“A lot of happiness research sends out these huge surveys which is good because you can hear from a lot of people, but its downside is that you can’t get as in-depth information. I wanted to have these truly open-ended questions and responses. And we decided to do qualitative research and more of a case study because each university is so different.
“I asked four people at each place about their happiness in general. I wanted to know how they define their happiness within their country. Within themselves. In their educational system and specifically their university. It was interesting to hear similarities and differences between such different places. But also, within the four people from that one country, the similarities were very apparent.
“In Denmark, for example, all of the students I spoke to felt equal based on gender. They said their male counterparts respected them and classroom interactions were positive. One [Danish] woman I spoke to said she had never felt sexism in any form. That was mind-blowing to me.
“Next steps for this research is to write and publish a paper, but what I also want to do is share this work at educational and women’s conferences, to speak on my research to a wider audience because the whole goal of this, and it’s why I went to different countries, is to make a difference in the lives of other people.”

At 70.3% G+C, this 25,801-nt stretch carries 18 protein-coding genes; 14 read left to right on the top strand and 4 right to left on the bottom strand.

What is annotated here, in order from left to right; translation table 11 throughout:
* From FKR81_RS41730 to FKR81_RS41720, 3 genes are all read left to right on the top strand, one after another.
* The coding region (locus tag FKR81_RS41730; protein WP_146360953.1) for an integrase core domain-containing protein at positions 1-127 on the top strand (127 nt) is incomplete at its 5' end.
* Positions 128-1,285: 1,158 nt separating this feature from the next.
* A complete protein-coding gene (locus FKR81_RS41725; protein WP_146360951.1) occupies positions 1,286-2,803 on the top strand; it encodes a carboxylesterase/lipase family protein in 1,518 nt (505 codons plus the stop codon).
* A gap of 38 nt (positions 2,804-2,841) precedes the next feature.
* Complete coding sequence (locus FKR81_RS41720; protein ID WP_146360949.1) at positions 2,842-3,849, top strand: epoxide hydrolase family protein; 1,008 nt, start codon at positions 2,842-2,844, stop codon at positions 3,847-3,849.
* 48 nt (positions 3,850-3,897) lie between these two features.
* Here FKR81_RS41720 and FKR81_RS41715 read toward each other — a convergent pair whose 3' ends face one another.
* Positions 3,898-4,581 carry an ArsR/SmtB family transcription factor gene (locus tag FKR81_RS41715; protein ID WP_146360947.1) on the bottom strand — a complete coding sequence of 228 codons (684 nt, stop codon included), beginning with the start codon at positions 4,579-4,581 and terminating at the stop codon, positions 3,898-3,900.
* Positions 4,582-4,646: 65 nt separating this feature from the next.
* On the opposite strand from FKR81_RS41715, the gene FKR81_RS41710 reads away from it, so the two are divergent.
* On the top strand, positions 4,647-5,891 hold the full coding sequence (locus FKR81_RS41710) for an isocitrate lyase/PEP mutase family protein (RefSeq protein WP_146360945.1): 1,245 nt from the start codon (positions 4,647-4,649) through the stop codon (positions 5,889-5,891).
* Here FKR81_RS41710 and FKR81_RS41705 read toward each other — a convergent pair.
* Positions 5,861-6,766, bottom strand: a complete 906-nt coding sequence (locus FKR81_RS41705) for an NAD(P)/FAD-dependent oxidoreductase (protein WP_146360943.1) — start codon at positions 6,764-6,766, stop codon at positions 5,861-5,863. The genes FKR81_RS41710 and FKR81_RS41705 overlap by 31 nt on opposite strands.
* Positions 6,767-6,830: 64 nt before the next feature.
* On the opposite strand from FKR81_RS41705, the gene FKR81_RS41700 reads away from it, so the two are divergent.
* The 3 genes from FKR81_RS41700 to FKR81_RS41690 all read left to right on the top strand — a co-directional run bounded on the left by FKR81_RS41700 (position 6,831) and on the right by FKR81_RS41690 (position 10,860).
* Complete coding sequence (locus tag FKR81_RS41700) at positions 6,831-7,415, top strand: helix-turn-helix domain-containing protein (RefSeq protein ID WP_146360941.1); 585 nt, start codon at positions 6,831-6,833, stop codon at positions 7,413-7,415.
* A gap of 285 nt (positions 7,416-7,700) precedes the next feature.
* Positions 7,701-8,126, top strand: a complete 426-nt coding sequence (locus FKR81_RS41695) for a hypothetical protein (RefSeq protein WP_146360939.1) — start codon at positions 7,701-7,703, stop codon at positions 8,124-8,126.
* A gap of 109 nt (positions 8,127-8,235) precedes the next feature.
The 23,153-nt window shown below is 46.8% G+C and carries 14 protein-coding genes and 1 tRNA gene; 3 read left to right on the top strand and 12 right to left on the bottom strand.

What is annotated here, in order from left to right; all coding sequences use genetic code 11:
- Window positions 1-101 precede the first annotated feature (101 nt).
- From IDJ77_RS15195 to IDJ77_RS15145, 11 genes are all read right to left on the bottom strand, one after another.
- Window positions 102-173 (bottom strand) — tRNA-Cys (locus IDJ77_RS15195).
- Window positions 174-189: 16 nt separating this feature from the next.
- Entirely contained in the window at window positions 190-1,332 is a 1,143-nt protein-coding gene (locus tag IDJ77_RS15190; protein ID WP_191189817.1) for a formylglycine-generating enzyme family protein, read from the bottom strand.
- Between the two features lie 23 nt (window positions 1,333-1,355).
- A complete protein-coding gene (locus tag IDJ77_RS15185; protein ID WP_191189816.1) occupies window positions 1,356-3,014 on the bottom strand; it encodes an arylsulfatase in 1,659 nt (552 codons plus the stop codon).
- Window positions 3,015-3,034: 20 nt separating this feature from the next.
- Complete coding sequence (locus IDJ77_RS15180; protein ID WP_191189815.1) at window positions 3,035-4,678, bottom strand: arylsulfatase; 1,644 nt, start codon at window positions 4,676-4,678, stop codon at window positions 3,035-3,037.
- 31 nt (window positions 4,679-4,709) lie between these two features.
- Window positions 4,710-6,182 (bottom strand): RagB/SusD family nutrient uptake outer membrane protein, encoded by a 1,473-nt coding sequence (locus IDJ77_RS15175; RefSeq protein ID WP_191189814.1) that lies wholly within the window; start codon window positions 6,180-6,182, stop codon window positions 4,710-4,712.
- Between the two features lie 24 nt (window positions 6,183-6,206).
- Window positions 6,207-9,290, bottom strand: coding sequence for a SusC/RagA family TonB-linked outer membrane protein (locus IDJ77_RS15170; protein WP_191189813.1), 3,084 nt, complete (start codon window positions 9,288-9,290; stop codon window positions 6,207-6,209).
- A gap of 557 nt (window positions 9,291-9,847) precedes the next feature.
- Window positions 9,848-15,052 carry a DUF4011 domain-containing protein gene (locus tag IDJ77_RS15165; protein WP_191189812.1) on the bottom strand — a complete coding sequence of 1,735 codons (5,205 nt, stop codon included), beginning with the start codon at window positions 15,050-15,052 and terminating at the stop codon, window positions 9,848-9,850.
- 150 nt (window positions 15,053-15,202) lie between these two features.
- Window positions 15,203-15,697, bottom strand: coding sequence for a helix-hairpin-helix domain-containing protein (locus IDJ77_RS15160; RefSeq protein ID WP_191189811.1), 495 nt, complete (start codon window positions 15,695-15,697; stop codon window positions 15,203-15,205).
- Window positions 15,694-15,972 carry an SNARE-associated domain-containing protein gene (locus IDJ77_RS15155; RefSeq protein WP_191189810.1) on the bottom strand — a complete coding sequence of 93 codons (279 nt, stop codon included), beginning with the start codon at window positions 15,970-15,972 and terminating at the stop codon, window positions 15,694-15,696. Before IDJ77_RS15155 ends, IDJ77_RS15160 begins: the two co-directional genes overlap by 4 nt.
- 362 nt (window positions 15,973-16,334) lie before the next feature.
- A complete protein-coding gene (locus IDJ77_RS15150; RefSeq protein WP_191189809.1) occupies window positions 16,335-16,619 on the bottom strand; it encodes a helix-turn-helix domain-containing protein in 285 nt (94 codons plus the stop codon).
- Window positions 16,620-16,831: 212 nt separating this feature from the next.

Josie DeLellis (’24 HOLD)
Josie DeLellis, a junior also majoring in sociology, spent her summer interning with Participate Learning, a Chapel Hill-based B Corporation that aims to help K-12 students develop as global citizens and leaders by working with educators to promote cultural understanding. DeLellis worked with the teacher resources team, supporting international educators as they transitioned from teaching in their home countries to teaching in the U.S.
Here’s what she had to say about her summer internship:
“Participate Learning brings in international teachers to teach in the U.S. for five years. I was in communication with those teachers about so many things – moving here and teaching here.
“That started with booking flights, travel. And once those teachers are here, we hosted a week-long orientation. I helped organize that. I worked closely with teachers who came with families, connecting them with resources be it childcare or car seats, anything to support their experience here as a teacher.
“By bringing in these international teachers, we hope to bring a more global lens into the classroom, sharing their culture and perspective with students. Many of them are teaching in elementary schools, and some are teaching in immersion programs, where students speak in Mandarin or Spanish. That’s something I wish I had at my elementary school.
“It was so amazing to be part of welcoming and supporting these teachers. It reassured me that this is a space that I want to work in in the future.
“I really enjoyed having to fit so many pieces together. It’s such a big project so I enjoyed working with people from other departments, and I thought it was great to be able to manage all these different things. That’s something that I want to do in the future. In the future, I definitely want to use my leadership abilities to manage big projects like this.”